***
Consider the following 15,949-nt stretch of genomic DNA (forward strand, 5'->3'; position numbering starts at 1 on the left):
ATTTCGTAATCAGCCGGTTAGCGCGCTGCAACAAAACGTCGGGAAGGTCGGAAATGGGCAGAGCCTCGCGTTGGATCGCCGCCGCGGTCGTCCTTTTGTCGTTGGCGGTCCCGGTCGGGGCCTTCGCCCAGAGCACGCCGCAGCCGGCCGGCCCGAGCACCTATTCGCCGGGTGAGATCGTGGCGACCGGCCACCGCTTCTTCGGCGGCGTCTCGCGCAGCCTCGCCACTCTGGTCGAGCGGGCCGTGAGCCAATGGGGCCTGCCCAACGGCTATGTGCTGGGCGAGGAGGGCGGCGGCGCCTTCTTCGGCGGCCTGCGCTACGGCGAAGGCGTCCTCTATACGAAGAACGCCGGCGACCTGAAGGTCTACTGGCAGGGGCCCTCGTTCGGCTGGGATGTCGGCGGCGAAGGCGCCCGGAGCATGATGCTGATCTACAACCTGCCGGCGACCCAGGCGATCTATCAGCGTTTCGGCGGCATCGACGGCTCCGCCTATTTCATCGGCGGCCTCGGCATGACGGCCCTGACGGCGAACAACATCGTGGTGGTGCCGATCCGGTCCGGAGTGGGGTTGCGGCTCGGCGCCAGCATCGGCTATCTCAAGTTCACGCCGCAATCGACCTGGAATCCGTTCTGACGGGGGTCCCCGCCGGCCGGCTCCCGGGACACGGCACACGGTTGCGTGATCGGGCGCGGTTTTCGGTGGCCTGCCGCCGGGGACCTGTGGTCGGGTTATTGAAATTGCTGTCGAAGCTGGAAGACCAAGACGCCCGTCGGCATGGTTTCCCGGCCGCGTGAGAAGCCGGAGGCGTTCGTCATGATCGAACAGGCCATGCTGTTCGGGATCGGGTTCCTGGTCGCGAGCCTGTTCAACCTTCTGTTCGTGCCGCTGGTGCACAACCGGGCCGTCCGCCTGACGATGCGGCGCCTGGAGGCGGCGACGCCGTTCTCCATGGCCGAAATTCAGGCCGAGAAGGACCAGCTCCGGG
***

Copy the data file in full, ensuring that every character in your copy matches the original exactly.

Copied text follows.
Consider the following 15,949-nt stretch of genomic DNA (forward strand, 5'->3'; position numbering starts at 1 on the left):
ATTTCGTAATCAGCCGGTTAGCGCGCTGCAACAAAACGTCGGGAAGGTCGGAAATGGGCAGAGCCTCGCGTTGGATCGCCGCCGCGGTCGTCCTTTTGTCGTTGGCGGTCCCGGTCGGGGCCTTCGCCCAGAGCACGCCGCAGCCGGCCGGCCCGAGCACCTATTCGCCGGGTGAGATCGTGGCGACCGGCCACCGCTTCTTCGGCGGCGTCTCGCGCAGCCTCGCCACTCTGGTCGAGCGGGCCGTGAGCCAATGGGGCCTGCCCAACGGCTATGTGCTGGGCGAGGAGGGCGGCGGCGCCTTCTTCGGCGGCCTGCGCTACGGCGAAGGCGTCCTCTATACGAAGAACGCCGGCGACCTGAAGGTCTACTGGCAGGGGCCCTCGTTCGGCTGGGATGTCGGCGGCGAAGGCGCCCGGAGCATGATGCTGATCTACAACCTGCCGGCGACCCAGGCGATCTATCAGCGTTTCGGCGGCATCGACGGCTCCGCCTATTTCATCGGCGGCCTCGGCATGACGGCCCTGACGGCGAACAACATCGTGGTGGTGCCGATCCGGTCCGGAGTGGGGTTGCGGCTCGGCGCCAGCATCGGCTATCTCAAGTTCACGCCGCAATCGACCTGGAATCCGTTCTGACGGGGGTCCCCGCCGGCCGGCTCCCGGGACACGGCACACGGTTGCGTGATCGGGCGCGGTTTTCGGTGGCCTGCCGCCGGGGACCTGTGGTCGGGTTATTGAAATTGCTGTCGAAGCTGGAAGACCAAGACGCCCGTCGGCATGGTTTCCCGGCCGCGTGAGAAGCCGGAGGCGTTCGTCATGATCGAACAGGCCATGCTGTTCGGGATCGGGTTCCTGGTCGCGAGCCTGTTCAACCTTCTGTTCGTGCCGCTGGTGCACAACCGGGCCGTCCGCCTGACGATGCGGCGCCTGGAGGCGGCGACGCCGTTCTCCATGGCCGAAATTCAGGCCGAGAAGGACCAGCTCCGGG